Chang’s readers might have a question: Chang visited Hong Kong thrice. Can she be regarded as a Hong Kong writer or a “South-coming writer”? The academia and the literary scene have always been strict about the definition of a Hong Kong writer. Chang’s literary career has never firmly set foot in Hong Kong. She was, at most, a transient traveller. In the 50s, Chang revisited and stayed in Hong Kong for 3 years. Her preoccupations, however, were always with the world outside. Even so, Chang managed to create the most well-known literary descriptions of the city. Although she rarely wrote about Hong Kong while being here, she depicted extensively the city she called “exaggerated,” “paradoxical,” “luxurious but sad” while in Shanghai and the United States.
Chang started publishing English reviews in the 20th Century in 1943. She had hoped to tap into the Western market with her English novels but failed. Although her literary works did not impress the global audience, they made appearances on stage and in movies. Following the stage and film adaptation of her works, Chang became a cultural icon symbolising an acute sensitivity for the city and a thorough understanding of human nature. Splendor and desolation mark her works — splendor for a city’s materialism and desolation for the forces that drove the happenings around us.
Chang’s perception of human nature is inseparable from her isolation and tendency to declutter. Isolation requires frugality, but still allows a tiny room for choices. The art of choices and trade-offs became crucial. In “From the Ashes,” Chang comments that university students tend to fall for and marry their first love: “Students are ignorant towards human nature. Once they had a glimpse of the reality under the mask – the fragile, ticklish, pathetic and laughable men and women — they fell in love with their own discovery.” In “Preface to the Second Printing of Romances,” she wrote that people living in the freezing North-West China had nothing to live with but their family. Scarcity has trained them to remember what they had clearly.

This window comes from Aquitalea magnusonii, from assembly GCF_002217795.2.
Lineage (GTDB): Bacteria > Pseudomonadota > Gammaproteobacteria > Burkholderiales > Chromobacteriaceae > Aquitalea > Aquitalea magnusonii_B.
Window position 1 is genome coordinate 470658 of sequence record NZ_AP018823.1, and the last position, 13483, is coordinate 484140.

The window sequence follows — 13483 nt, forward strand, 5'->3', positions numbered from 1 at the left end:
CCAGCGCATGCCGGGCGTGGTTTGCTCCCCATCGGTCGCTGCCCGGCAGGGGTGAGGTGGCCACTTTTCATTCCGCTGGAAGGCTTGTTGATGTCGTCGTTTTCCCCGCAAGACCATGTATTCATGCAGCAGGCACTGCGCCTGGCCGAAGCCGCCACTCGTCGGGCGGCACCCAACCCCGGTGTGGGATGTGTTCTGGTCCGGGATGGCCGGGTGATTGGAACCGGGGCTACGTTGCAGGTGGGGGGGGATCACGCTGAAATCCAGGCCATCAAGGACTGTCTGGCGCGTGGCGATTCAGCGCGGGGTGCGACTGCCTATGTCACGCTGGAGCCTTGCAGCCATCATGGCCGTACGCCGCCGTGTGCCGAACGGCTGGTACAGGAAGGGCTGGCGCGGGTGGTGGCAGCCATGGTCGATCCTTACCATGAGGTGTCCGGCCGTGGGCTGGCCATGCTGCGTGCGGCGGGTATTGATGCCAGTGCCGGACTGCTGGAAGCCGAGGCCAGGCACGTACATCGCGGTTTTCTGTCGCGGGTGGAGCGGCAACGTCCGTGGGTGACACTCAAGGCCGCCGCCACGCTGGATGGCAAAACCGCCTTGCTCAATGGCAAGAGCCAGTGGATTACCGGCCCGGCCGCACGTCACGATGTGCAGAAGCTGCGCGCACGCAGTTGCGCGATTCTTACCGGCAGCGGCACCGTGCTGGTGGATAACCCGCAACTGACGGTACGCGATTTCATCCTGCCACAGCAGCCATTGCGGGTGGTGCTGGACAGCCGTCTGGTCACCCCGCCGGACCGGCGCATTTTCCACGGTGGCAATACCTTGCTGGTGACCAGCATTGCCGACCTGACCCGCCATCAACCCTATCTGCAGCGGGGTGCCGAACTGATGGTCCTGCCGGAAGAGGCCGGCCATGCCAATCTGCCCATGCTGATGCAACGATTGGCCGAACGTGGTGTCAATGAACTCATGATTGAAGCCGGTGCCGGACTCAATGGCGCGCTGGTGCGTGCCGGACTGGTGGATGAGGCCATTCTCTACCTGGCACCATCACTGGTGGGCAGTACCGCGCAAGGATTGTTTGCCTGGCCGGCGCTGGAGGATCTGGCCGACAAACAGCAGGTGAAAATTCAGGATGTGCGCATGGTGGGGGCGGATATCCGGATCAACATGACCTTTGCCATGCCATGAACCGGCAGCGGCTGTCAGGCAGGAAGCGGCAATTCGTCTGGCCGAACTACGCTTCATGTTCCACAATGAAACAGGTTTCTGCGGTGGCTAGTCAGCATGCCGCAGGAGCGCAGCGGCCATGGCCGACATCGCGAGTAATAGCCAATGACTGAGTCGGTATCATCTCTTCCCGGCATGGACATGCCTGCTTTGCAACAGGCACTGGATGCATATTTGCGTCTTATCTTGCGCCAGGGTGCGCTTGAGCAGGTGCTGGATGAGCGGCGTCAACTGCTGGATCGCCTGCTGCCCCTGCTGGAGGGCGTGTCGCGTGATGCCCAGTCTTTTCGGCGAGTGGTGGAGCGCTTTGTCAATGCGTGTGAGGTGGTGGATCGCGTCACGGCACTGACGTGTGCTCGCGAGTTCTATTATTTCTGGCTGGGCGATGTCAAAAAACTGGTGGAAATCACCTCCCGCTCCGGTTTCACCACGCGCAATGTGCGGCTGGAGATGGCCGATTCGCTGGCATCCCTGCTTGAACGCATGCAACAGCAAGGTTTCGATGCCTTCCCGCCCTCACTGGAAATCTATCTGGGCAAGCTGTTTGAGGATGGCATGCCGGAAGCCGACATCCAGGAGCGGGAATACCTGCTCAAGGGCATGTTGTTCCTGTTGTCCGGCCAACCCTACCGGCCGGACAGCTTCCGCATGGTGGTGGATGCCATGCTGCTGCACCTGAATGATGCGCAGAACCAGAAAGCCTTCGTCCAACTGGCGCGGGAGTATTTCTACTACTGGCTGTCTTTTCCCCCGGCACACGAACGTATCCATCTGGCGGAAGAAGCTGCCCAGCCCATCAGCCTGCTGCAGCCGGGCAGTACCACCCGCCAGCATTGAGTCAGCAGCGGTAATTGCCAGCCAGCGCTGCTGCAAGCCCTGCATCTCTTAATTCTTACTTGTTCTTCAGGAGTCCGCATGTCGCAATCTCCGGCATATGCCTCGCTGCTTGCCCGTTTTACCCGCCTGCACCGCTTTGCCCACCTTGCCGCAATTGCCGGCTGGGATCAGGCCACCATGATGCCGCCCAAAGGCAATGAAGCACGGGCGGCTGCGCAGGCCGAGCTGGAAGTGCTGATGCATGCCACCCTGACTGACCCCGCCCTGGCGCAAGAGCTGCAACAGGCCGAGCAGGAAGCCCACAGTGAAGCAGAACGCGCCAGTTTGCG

“From the Ashes” seems to argue that true love can only be found in ruins. The rest can be casted away. “In a versatile world, money, property, everything that claims to last forever are unreliable. The only thing reliable is her own life, and the person sleeping beside her.” Decluttering leaves behind a void. After the war, Liu Yuan and Liu Su entered the city. Chang captured the moment as such: “They entered the city and arrived at a turn. The road suddenly collapsed, revealing a void before them — a light inkish, humid sky.”
Chang was perhaps a master of decluttering long before it became a viral hit. She was discovered dead in her home in the Westwood neighbourhood after a period of time. The house was mostly empty except for her beddings and necessities. In her old age, Chang had decluttered most of her furniture, leaving behind only her wig and clothes. It was her choice. The remaining items were hopefully the ones that pleased her the most — what we call the “spark joy” items in the modern philosophy of decluttering.
“Let’s make our days tranquil and pleasant, our times peaceful and stable.” The statement was always mistaken to be Chang’s words. In reality, those were written by Hu Lancheng. In “A Woman of the Republican Era” in This Life, These Time, Hu mentioned that the first two lines in their marriage certificate were by Chang, while the last two by him. Chang wrote, “Hu Lancheng and Chang Ailing become married by signing this certificate.” Hu wrote, “Let’s make our days tranquil and pleasant, our times peaceful and stable.” To vow to “make” their days a certain way implies Hu’s arrogance. By contrast, Chang wasn’t putting her focus in the future, nor in her contemporary present. In “The Way I Look at Su Qing,” she used “we” as the subject. “We can only wish that everyone finds their own peace in their proximity.” No one can guarantee tranquility and peace in the times to come, or outside of our immediate proximity. In 2020, let’s wish everyone peace.